Resh Lakish said: Anyone who appoints an unqualified judge, it is as if he planted an Asherah [a tree worshipped by idolateors] in Israel, as it says (Deut 16:18): "Judges and officers shalt thou make thee," adjacent to where it says (Deut 16:21): "Thou shalt not plant thee an Asherah of any kind of tree."

Rav Ashi said: [If one appoints an unqualified judge] in a place where there are scholars, it is as if he planted [the Asherah] near the altar, as it says [at the end of the previously cited verse] "beside the altar of the Lord thy God."

It is written (Ex 20:20): "Ye shall not make with Me -- gods of silver or gods of gold." Only gods of silver and gods of gold? -- Are gods of wood permitted?! Rather, a judge appointed because of silver, or a judge appointed because of gold. [Reminder: "elohim" can be read as either "gods" or "judges".]

When he entered the courthouse, Rav would say: By his own free will he [i.e., Rav himself] faces death [i.e., risks the death penalty for an error in judgment], and he does not perform household duties, and he returns to his house empty-handed [i.e., he is not paid for his judicial service], and may his return to his house be like his leaving his house [Rashi: just as he left his house without sin, so may he return without sin].

When Rav saw a crowd of scholars following him, he would say (Job 20:6-7) "Though his excellency mount up to the heavens ... yet he shall perish forever like his own dung" [as an expression of personal humility].

When Mar Zutra was carried on the Shabbat of a festival, he would say (Prov 27:24) "For riches are not for ever, and doth the crown endure for all generations?" [Rashi: On the Shabbat before a festival, the rabbis would speak to large groups. Mar Zutra Hasida was old, and walked slowly; rather than have the crowd stand in respect for a long time, Mar Zutra's servants would carry him quickly.]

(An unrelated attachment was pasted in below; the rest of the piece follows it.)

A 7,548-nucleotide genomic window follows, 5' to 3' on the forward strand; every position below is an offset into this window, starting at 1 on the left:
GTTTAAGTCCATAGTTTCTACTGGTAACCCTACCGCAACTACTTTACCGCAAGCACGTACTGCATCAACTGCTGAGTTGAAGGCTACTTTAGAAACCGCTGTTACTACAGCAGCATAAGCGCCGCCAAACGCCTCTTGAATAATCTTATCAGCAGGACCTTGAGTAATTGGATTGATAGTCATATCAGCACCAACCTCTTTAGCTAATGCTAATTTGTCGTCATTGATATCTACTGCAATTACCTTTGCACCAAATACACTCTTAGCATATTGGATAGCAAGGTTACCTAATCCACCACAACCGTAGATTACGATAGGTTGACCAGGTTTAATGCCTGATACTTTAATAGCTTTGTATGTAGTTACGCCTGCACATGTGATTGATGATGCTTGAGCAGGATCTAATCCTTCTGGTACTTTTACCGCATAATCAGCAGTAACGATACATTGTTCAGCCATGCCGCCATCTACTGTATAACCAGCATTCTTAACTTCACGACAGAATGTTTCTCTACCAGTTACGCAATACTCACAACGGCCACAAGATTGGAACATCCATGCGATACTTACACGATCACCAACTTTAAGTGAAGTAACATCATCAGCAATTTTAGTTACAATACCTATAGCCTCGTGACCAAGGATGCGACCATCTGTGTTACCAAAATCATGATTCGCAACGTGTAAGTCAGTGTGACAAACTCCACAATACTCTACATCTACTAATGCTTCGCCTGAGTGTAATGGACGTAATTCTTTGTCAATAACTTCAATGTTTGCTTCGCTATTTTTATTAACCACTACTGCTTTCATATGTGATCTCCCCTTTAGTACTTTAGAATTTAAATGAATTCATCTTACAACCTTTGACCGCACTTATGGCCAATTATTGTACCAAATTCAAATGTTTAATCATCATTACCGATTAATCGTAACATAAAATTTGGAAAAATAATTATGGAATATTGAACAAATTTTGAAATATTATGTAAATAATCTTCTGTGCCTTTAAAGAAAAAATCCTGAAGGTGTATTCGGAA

Bar Kappara taught: From where do we learn that rabbis should be deliberate in judgment? It is written (Ex 20:23) "Neither shalt thou go up by steps [unto mine Altar]" and next it is written (Ex 21:1) "Now these are the ordinances." [Rashi: People climb steps quickly and forcefully; they ascend ramps more deliberately. The Torah is thus hinting that we should judge deliberately, just as we ascend the ramp to the Altar.]

[The gemara continues the verse:] "[Now these are the ordinances] which thou shalt set before them." It should have said "Which thou shalt teach." R. Yirmiyah, and some say R. Hiyya bar Abba said: These [the things to be "set"] are the tools of the judges. Rav Huna, when he would go to judge, would say "Take out the tools of my trade, my cane, strap, shofar, and sandal. [Rashi: The cane was for beating those who refused to abide by judicial decisions, the strap for biblically-prescribed lashes, the shofar for excommunication, and the sandal for the ritual of halitza in the case of a levirate marriage.]

"And I charged your judges at the time" (Deut 1:16): R. Yohanan said: You should be assiduous using the stick and the strap. [Rashi: A b'raita says that whenever the Torah uses the word "tzav" {"charge"}, it implies assiduous application.]